I found that I connected with Emilienne and Viviane better than Ava herself, as Ava remained a bit of a mystery throughout the novel.  I particularly connected with Viviane's story, her years spent pining after a lost love that didn't really turn out to be a love after all.  Including all three women in the narrative was definitely a good decision.

On the whole, I did enjoy The Strange and Beautiful Sorrows of Ava Lavender.  The writing style and the magical elements worked fantastically together, and it was a pleasure to pick up.  Fans of Sarah Addison Allen will enjoy this one.

Source: From the publisher, in exchange for an honest review.
Published: 2014
Score: 3.5 out of 5

Thursday, 9 October 2014

Water for Elephants by Sara Gruen

Jacob Jankowski is a veterinary student about to sit his final exams when he receives the devastating news that his parents have been killed.  Desperate and unable to cope, he hitches a ride on a freight train that turns out to house the Benzini Brothers Most Spectacular Show on Earth.  The circus has fallen on hard times due to the Great Depression but Jacob's background ensures him a job as the circus vet.  Jacob is seduced by the exotic animals, glamour and romance of the circus life, but there are darker currents running underneath the sequins and glitter.  When he falls in love with married performer Marlena and the circus acquires Rosie the elephant, Jacob finds himself tested.

As always, I bought this book when it was surrounded by a lot of hype but then failed to read it in a timely manner.  I also failed to see the film, so I went into Water for Elephants with completely fresh eyes.  I was expecting a light, sentimental type read, and that's exactly what it was.  Even though Water for Elephants discusses some heavier themes such as animal cruelty, murder and the brutality of circus life, it does so in a Spielberg-esque way that left me in no doubt that things would be OK in the end.  It's like life without the sharp edges, and it makes for comfortable if not challenging reading.

My favourite element of Water for Elephants was the setting.  I'm not surprised this novel was turned into a film, as it's so visually evocative of both the time period and of the circus.  I could almost smell the popcorn and taste the excitement that the circus bought to the dreary towns it stopped in.  I also really enjoyed the character of Marlena, who had more guts than I initially took her to have.  The bits dealing with Rosie and the other animals made me want to try Gruen's novel Ape House, as I liked the way the animals were characters in themselves.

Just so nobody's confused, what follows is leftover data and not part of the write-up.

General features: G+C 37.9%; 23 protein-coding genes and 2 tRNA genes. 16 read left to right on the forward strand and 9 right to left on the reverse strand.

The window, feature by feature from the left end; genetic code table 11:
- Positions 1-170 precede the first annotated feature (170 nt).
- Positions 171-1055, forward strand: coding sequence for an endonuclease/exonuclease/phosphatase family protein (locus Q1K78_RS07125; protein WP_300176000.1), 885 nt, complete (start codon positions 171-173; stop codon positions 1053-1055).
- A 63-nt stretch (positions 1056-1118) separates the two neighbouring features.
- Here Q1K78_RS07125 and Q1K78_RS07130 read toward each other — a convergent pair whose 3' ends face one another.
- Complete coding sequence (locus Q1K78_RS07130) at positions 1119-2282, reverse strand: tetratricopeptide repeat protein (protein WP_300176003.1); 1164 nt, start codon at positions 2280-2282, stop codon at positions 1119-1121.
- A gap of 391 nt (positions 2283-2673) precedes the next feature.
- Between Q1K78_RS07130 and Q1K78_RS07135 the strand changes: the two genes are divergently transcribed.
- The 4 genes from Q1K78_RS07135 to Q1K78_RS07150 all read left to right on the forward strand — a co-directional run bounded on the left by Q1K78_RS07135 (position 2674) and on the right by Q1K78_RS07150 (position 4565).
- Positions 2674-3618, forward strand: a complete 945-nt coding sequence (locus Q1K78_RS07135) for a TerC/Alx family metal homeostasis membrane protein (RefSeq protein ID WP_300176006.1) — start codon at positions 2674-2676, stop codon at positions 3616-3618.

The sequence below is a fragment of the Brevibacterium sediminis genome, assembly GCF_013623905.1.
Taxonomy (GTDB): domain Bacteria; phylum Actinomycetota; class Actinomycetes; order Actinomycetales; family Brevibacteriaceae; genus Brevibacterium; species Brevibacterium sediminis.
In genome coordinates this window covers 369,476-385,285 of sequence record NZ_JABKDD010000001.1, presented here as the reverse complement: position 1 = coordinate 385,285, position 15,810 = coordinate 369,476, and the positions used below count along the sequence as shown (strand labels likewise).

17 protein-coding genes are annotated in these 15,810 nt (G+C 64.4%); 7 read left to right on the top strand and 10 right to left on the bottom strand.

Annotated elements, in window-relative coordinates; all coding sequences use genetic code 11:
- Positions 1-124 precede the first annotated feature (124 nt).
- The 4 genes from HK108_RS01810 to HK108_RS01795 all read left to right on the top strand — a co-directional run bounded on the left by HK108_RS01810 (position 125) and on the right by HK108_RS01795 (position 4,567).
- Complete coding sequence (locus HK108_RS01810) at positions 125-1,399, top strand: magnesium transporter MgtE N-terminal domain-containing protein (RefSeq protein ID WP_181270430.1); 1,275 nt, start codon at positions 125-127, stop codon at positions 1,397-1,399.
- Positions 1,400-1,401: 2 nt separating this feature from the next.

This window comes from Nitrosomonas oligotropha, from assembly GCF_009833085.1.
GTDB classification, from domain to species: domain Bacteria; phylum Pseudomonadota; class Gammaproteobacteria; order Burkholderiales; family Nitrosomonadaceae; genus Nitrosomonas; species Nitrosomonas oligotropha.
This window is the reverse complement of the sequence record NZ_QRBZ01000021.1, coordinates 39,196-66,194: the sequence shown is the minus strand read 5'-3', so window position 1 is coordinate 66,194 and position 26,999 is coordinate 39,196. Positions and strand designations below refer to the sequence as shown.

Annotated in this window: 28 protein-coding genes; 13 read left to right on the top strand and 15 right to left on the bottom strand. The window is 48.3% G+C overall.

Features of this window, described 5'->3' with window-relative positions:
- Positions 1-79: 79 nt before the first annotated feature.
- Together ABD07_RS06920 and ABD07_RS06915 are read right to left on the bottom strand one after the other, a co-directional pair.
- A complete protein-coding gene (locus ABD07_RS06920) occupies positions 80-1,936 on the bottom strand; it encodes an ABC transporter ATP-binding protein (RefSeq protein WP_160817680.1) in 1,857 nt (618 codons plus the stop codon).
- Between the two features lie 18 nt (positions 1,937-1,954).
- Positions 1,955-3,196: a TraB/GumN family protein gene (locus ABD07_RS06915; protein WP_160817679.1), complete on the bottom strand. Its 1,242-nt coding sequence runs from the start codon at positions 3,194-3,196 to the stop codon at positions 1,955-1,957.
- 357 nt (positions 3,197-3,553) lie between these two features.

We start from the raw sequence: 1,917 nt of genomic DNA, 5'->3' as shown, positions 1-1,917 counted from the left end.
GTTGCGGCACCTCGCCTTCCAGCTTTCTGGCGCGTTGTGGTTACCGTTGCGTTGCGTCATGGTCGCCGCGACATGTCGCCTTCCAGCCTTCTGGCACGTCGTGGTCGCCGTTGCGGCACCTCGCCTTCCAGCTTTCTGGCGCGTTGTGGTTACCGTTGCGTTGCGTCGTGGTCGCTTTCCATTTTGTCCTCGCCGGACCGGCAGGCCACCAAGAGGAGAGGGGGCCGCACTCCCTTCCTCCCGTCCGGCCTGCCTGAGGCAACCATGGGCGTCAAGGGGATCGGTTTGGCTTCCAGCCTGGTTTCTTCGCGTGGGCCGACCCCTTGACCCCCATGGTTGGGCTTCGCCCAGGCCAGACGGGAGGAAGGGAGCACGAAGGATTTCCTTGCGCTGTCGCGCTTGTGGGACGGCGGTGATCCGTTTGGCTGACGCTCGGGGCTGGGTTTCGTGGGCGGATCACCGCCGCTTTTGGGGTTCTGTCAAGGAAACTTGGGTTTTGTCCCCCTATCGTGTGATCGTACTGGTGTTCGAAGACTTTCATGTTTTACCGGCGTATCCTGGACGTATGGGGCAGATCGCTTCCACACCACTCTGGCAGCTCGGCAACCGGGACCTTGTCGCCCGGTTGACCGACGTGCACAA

However, there were some flaws.  Jacob falls in love with a married woman, which could have made for some interesting complexity in the novel, but Gruen shies away from this by making her husband to be a bad guy.  This seemed a little too convenient for the plot.  As I mentioned above, there's never any doubt that things will end well for Jacob, and this takes away some of the tension.   Despite this, Water for Elephants is a really fun, escapist read.  I loved immersing myself in the world of the circus for a while.

Source: Personal copy
First Published: 2006
Edition Read: Two Roads, 2011
Score: 3.5 out of 5

Thursday, 25 September 2014

Everyday Sexism by Laura Bates

In 2012 after being sexually harassed on London public transport Laura Bates, a young journalist, started a project called Everyday Sexism to collect stories for a piece she was writing on the issue. Astounded by the response she received and the wide range of stories that came pouring in from all over the world, she quickly realised that the situation was far worse than she'd initially thought. Enough was enough. From being leered at and wolf-whistled on the street, to aggravation in the work place and serious sexual assault, it was clear that sexism had been normalised. Bates decided it was time for change.  (from Goodreads).